For now, Oyster Creek may miss the eye but Salem and Hope Bay may be a direct hit when Hurricane Sandy makes landfall.
1. Oyster Creek
Hurricane Sandy seems to have shifted the path slightly to the south, so Oyster Creek plant on New Jersey Sound may escape the eye of the hurricane but is likely to be hit with heavy rain.
Oyster Creek Nuclear Generating Station is the oldest commercial nuclear power plant in the United States, commissioned in 1969 with GE's Mark-I reactor.
It is located in Lacey Township in New Jersey, operated by Excelon and serving 600,000 customers. The reactor has been offline since October 22 for regular maintenance and refueling. You know what it means.
At least part of the hot fuel core may be in the Spent Fuel Pool, as they were going to replace one third of the core with new fuel.
2. Salem (2 reactors), Hope Bay
Instead of Oyster Creek, the hurricane is heading directly at Delaware Bay where the three reactors are located in Salem County.
Salem Nuclear Power Plant has two pressurized water reactors by Westingshouse. The plant was commissioned in 1977 (unit 1) and 1981 (unit 2), is operated by PSEG, a publicly owned utility company in New Jersey.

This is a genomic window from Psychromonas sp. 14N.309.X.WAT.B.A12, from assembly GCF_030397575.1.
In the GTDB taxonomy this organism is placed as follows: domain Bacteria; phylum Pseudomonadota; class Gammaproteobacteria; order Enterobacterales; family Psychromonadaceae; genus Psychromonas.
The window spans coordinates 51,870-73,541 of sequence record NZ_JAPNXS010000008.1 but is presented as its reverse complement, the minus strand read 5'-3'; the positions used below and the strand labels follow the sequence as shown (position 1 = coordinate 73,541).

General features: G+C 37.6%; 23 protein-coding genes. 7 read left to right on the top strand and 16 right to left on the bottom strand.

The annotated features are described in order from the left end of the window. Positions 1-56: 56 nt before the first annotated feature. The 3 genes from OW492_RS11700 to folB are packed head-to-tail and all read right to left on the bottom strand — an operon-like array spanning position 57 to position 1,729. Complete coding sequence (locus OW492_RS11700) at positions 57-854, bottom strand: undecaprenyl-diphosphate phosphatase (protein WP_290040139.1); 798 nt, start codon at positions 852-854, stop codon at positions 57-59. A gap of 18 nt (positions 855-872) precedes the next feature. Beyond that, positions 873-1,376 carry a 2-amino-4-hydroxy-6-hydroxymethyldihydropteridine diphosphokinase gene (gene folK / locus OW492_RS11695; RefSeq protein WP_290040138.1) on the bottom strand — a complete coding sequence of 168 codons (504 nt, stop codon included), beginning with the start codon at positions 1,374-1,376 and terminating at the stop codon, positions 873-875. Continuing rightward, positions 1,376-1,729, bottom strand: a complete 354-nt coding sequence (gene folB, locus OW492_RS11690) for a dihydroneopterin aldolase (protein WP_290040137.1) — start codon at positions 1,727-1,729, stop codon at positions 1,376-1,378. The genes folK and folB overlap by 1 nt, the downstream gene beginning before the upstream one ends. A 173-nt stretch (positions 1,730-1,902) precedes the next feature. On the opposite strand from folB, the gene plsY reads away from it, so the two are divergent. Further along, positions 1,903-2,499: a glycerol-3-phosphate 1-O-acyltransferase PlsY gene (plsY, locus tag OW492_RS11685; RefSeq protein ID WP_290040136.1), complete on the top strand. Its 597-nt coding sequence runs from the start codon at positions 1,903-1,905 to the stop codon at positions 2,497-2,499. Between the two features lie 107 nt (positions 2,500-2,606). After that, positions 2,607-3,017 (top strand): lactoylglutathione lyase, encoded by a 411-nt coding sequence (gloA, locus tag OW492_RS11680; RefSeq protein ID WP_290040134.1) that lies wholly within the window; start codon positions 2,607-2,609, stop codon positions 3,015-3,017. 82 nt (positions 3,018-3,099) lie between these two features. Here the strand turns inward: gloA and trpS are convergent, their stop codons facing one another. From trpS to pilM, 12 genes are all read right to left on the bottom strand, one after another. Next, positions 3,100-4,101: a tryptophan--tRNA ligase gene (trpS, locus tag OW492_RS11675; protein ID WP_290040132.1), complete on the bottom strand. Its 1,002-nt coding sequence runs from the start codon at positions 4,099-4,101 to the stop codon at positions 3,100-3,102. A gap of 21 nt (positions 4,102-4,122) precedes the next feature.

PSEG also operates Hope Creek Nuclear Generating Station, which is located in the same site as Salem Nuclear Power Plant. It has one GE Mark-I boiling water reactor.
Maps of the nuclear plants locations:
Salem and Hope Bay (left), Oyster Creek (right)
Hurricane Sandy's projected path and rain forecast, as of 10:00AM EST Monday (image from Huffington Post 10/29/2012, part):
Now, if Sandy was a normal hurricane, it probably wouldn't matter very much. After a hurricane hits, the sky clears quickly and all will be good. However, this one is extraordinarily big and slow-moving, fed by the polar jet stream. Instead of several hours at most a day, heavy rain and wind may persist for DAYS. I don't know if the design specs for these nuclear power plants had allowed for this kind of "Frankenstorm" with storm surge further increased by the full moon (Wednesday).
Business Week just reported that the US Nuclear Regulatory Commission sent additional inspectors to 11 reactors from Maryland to Connecticut, and the inspectors are equipped with satellite phones.